A review of “The Girl with the Dragon Tattoo”

I went into The Girl with the Dragon Tattoo with an open mind. I loved the original Swedish film, largely because of Noomi Rapace. The actress embodied Lisbeth Salander, one of the best-written leading female characters ever, in all three Swedish films based on The Millennium Trilogy, as written by the late Stieg Larsson. So, in addition to what I said about having an open mind, I went into David Fincher‘s American remake, starring Rooney Mara in the role of Lisbeth, knowing it had a lot to live up to.

Fincher’s film is good. It’s aesthetically appealing and the acting is stellar. It doesn’t stray too far from the book nor the Swedish film, but there is just one thing missing when it comes down to the inevitable comparison between the films: Noomi Rapace. Mara did an impressive job as the gothish, badass hacker, but she just wasn’t as believable as Rapace. She came off as angry and highly intelligent, sure, but she lacked the “I’ll seriously f–k you up” spirit that Rapace oozed.

The role of Lisbeth in the American film was highly coveted by the brightest young Hollywood actresses and I don’t think any of them (Ellen Page, Kristen Stewart, Scarlett Johansson) would have done better than Rooney Mara. Mara was good; it’s just that Rapace is Lisbeth Salander. Mara exists just fine in the role, but Rapace just sinks into it.

Not only was Rapace was more menacing, but she was innately more queer, also a large part of Lisbeth’s persona. While Lisbeth’s bisexuality is explored further in later parts of the trilogy, she does have a brief scene shared with her on-again-off-again lover Miriam Wu (played by Elodie Yung in the new film). Mara’s Lisbeth goes to the punk bar alone and gives a half-hearted smile to Miriam before they end up making out against a wall inside the club and eventually going home to bed together. But they lack a connection; that kind of sexual tension that Rapace was able to have with her own Miriam Wu (Yasmine Garbi) in an equally small scene in the Swedish film.

There’s also something to be said for the Swedish version having, well, actual Swedish. The American version had to explain more with news broadcasts and background conversations, but it could be helpful for those who haven’t read the books or are not exactly familiar with the story. I’m sure that’s still quite a lot of people, as the film itself has gotten a lot of hype, on top of the best seller status of the trilogy.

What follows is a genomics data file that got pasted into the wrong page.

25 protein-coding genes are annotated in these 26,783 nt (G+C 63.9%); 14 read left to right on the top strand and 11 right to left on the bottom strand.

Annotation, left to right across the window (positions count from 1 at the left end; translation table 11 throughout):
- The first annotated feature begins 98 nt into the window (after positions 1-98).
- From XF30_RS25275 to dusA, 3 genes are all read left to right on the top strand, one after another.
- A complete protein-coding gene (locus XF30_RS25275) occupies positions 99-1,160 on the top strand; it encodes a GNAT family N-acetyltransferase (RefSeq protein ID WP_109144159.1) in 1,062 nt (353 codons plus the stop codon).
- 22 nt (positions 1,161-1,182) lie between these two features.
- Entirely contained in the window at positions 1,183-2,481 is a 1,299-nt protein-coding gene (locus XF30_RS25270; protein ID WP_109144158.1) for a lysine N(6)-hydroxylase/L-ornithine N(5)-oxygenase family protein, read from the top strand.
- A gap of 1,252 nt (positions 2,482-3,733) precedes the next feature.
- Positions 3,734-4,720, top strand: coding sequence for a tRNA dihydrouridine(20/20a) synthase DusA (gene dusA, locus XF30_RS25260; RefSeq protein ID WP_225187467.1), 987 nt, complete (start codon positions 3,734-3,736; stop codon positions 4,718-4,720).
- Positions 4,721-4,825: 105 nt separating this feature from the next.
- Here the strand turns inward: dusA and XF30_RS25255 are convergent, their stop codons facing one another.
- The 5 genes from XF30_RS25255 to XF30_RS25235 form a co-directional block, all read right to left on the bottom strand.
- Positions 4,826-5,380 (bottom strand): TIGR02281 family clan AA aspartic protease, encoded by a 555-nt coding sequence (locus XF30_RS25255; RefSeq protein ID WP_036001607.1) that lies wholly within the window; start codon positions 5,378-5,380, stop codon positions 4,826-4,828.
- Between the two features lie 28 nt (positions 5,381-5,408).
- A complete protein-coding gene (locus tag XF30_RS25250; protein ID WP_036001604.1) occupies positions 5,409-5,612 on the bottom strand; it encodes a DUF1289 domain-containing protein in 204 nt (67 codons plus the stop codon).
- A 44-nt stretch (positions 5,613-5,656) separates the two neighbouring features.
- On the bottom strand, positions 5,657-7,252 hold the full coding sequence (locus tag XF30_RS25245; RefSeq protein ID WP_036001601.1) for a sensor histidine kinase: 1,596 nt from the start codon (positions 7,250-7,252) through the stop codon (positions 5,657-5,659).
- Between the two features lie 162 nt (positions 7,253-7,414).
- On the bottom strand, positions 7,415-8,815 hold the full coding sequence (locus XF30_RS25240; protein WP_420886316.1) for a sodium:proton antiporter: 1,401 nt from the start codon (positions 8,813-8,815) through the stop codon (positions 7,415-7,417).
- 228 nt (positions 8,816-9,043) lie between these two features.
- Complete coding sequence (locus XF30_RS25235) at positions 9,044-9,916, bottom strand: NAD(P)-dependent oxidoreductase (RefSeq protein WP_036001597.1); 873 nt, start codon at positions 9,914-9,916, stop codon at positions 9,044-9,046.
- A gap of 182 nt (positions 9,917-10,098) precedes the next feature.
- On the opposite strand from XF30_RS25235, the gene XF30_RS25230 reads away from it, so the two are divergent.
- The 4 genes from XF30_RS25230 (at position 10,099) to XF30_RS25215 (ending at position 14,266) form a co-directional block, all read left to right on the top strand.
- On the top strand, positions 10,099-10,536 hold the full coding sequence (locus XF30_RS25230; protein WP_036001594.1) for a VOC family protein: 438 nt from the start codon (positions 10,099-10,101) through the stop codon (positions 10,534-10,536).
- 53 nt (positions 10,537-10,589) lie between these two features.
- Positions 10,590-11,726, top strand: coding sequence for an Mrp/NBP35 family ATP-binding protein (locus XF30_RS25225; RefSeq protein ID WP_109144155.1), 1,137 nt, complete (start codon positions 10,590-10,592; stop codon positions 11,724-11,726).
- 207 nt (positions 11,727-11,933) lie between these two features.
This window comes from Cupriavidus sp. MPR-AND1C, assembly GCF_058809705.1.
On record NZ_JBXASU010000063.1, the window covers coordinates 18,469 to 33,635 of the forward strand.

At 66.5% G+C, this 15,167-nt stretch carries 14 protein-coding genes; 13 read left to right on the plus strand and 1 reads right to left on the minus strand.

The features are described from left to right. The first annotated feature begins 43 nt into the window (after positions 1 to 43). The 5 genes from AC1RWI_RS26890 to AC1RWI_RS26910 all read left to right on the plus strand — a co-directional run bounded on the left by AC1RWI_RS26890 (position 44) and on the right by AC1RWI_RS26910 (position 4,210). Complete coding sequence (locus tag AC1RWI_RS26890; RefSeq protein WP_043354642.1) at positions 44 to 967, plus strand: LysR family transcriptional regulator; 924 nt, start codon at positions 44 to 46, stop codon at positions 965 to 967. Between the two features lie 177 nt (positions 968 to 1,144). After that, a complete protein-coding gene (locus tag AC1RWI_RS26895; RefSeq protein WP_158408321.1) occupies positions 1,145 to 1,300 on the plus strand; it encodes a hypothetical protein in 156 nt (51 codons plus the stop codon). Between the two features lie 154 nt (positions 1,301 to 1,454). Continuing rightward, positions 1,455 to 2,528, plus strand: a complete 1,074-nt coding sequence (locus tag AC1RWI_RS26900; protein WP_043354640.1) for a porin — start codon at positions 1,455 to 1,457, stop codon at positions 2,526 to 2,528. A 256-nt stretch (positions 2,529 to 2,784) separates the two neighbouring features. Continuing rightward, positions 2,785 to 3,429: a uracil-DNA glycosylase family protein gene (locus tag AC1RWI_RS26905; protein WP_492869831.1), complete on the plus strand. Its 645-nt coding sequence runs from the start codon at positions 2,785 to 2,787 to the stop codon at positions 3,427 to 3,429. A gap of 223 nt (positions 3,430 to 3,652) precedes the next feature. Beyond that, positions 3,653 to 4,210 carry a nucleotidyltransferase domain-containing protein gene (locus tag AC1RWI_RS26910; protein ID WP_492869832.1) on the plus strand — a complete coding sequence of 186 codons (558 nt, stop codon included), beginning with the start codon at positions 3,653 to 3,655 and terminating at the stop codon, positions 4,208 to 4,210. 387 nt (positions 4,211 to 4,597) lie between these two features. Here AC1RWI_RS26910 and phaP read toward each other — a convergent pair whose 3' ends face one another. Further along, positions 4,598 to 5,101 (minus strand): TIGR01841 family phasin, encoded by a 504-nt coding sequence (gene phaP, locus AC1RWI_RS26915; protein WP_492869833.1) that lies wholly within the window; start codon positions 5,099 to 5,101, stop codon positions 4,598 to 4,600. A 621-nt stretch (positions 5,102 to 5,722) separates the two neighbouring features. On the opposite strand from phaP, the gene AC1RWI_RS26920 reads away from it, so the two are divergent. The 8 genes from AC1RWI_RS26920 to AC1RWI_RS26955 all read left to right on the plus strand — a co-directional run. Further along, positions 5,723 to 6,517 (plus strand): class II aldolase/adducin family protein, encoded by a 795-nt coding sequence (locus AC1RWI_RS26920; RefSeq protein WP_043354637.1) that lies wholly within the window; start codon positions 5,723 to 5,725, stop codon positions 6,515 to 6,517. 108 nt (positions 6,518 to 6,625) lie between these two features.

Daniel Craig, Robyn Wright, Christopher Plummer and the rest of the cast all do well in their roles, weaving the tapestry of stories and subplots together to create the suspense that a two hour and 40 minutes film needs to keep viewers’ interests. The Trent Reznor soundtrack perfectly accompanies the stark cinematography. Make no mistake: The Girl with the Dragon Tattoo is a good movie — it just doesn’t surpass or build upon the original.

A lot of critics were concerned an American version would be watered down, especially in the violent scenes the Swedish film was able to pull off. This wasn’t an issue, however. Fincher seemed very conscious of these concerns, and pushed boundaries with the pivotal rape scenes that are painful to watch, but ultimately necessary to understanding Lisbeth’s anguish-turned-fury.

And that’s a little bit of what was missing for Mara, specifically: The anger and fury. She comes off a little too young and skittish when she should be more self-assured and worldly. After all, she rides a motorcycle. Lisbeth Salander is fearless, not fearful.

The Girl with the Dragon Tattoo is open in theaters nationwide.

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